“If that tax credit went away we’d see a huge reduction in productions, and that would put a lot of livelihoods in jeopardy,” says Kyle. “It’s truly a blessing to have this incentive.”

He cited the event management industry as an example, with its numerous companies that provide tents and supplies to concerts, festivals and other community events.

“Before the tax credit brought productions to the state, the film industry was a modest customer for those event companies,” says Kyle. “Now we’re their No. 1 customer.”

Work in fine-art painting and photography leads to career in Georgia’s film, TV industry

Steve Dietl was 10 years old when he joined a friend (also 10) to produce a couple of what they proudly called “neighborhood newspapers” in Santa Monica, CA. The friend would write the copy, Steve would shoot the Polaroids.

Forty years later Steve’s become one of the most active still photographers in the Georgia’s film industry with dozens of credits, including “Ozark,” “Real Housewives of Atlanta” and “Raising Dion.”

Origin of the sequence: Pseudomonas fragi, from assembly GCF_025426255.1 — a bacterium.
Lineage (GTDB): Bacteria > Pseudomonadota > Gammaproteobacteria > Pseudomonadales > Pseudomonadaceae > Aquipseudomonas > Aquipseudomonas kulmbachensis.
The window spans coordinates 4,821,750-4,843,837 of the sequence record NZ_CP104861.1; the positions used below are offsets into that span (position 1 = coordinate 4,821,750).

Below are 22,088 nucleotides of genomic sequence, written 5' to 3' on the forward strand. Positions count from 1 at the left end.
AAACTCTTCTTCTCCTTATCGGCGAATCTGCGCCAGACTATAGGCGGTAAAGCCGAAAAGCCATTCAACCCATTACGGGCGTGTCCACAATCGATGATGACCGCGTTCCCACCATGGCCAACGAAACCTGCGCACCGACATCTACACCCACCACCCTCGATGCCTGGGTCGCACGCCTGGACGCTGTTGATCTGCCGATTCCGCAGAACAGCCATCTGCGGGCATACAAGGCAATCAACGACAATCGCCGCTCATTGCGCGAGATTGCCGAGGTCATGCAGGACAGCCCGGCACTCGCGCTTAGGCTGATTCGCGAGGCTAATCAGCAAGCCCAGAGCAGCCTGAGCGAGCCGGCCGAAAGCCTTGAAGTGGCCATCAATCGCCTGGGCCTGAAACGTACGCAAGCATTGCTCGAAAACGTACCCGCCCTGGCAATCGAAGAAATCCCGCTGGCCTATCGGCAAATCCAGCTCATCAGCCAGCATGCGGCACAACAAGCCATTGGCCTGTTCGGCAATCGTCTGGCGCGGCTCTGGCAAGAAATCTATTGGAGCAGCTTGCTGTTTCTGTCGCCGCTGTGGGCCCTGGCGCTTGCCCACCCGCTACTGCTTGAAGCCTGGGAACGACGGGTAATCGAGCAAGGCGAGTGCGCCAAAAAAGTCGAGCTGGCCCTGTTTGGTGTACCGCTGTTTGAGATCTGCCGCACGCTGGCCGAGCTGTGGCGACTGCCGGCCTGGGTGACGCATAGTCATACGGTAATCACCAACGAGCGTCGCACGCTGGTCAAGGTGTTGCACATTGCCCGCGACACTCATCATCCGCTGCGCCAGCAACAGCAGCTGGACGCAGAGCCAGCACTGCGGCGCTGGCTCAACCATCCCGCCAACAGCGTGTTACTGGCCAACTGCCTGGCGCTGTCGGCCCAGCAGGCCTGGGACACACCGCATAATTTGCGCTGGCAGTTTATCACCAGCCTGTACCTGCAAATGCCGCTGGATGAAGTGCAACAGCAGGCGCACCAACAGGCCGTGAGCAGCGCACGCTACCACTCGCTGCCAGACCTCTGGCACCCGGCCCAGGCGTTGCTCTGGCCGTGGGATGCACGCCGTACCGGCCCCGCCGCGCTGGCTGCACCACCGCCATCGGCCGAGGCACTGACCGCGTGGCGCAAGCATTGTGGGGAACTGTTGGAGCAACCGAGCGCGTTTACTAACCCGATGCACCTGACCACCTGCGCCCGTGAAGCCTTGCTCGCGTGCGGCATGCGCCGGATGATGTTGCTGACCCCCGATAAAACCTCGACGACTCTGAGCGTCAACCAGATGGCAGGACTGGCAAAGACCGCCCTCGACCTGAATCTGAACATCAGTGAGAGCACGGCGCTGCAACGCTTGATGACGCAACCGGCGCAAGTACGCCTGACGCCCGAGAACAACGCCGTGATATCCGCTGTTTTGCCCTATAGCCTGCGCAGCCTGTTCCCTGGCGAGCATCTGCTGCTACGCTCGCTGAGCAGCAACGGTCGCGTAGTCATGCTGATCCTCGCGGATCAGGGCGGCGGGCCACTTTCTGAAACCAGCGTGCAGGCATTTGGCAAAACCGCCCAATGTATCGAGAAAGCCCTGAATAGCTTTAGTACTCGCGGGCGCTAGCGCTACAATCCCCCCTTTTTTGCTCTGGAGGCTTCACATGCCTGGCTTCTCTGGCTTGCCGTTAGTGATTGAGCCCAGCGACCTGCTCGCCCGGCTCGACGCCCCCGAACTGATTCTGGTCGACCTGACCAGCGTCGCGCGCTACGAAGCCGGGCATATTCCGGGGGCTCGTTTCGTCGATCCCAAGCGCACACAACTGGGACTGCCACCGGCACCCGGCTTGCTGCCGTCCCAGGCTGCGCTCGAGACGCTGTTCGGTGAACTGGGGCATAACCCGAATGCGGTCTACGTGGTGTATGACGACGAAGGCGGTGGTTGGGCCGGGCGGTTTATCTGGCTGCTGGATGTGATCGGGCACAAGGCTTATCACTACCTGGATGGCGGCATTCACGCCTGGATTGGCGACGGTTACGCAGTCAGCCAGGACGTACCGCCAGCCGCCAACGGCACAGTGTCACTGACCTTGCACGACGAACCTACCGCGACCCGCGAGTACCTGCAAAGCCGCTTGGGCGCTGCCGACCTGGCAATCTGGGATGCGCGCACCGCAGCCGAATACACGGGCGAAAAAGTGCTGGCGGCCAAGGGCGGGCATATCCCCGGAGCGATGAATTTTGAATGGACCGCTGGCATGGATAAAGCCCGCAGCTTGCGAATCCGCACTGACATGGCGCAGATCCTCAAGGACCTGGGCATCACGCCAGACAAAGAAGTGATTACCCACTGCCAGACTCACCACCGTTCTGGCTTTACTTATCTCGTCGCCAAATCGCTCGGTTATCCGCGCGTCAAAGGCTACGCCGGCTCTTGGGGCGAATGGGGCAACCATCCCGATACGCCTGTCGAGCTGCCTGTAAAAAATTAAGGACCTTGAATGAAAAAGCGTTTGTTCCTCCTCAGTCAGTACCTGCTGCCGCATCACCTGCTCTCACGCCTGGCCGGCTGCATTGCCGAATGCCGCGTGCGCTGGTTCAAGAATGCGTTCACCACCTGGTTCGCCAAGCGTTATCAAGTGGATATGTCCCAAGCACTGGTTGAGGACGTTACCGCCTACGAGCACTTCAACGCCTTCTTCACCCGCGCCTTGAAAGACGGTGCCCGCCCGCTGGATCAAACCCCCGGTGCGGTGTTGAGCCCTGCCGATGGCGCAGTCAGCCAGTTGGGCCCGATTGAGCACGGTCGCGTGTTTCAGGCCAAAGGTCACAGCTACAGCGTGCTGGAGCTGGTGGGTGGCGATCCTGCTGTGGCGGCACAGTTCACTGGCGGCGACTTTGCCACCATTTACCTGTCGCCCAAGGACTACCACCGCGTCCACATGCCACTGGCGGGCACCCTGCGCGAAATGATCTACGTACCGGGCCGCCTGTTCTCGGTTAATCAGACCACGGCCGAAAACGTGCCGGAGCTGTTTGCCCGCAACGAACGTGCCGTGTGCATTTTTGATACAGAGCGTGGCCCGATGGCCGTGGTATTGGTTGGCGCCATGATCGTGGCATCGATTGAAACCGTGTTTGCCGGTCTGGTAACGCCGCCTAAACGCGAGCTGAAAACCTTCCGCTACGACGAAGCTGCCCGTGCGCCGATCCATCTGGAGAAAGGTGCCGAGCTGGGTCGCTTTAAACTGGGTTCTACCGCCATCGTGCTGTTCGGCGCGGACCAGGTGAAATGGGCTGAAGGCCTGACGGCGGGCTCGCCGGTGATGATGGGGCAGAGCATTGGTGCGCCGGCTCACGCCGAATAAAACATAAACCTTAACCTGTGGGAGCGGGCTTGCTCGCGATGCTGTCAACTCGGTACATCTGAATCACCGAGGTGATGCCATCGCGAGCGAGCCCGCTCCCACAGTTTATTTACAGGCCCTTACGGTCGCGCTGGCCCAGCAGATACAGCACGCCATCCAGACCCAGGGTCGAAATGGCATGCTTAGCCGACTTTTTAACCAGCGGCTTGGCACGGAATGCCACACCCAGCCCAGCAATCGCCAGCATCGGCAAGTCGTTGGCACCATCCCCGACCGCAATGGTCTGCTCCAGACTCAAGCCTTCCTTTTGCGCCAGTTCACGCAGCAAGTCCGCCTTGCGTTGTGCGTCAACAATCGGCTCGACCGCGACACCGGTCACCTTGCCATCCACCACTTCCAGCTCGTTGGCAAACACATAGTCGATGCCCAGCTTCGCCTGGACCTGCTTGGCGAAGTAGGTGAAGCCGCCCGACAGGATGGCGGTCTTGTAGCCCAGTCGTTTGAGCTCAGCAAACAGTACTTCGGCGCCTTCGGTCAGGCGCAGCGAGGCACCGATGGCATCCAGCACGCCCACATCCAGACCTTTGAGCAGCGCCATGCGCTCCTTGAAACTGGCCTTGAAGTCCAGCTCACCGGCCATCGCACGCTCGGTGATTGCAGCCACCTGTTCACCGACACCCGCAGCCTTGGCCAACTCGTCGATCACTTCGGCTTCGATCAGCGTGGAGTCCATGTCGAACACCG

“The local film economy enabled me to buy a house, settle down, get married and run the rivers of North Georgia,” says Steve, who moved to Georgia in 2016.

Before his film and television work, Steve was a painter and printmaker who incorporated into photographs taken by others into his own his creations.

“I decided to hone my photography skills to be able to use my own images rather than appropriate from other sources,” says Steve, “When I did, the photography became a larger element in my work.”

He moved to Atlanta from New Orleans four years ago. By this time he had been working as a still photographer on sets for about 10 years.

Before coming to Atlanta Steve worked primarily on feature films, but here he began working on more episodic television and the occasional reality show.

“I’d work on a feature one day,” he says, “episodic television the next day and a reality show the day after that. The variety of opportunities was exciting. In network TV you get a real sense of structure, on a feature you get the feeling of experimentation and a reality show is like improvised jazz.”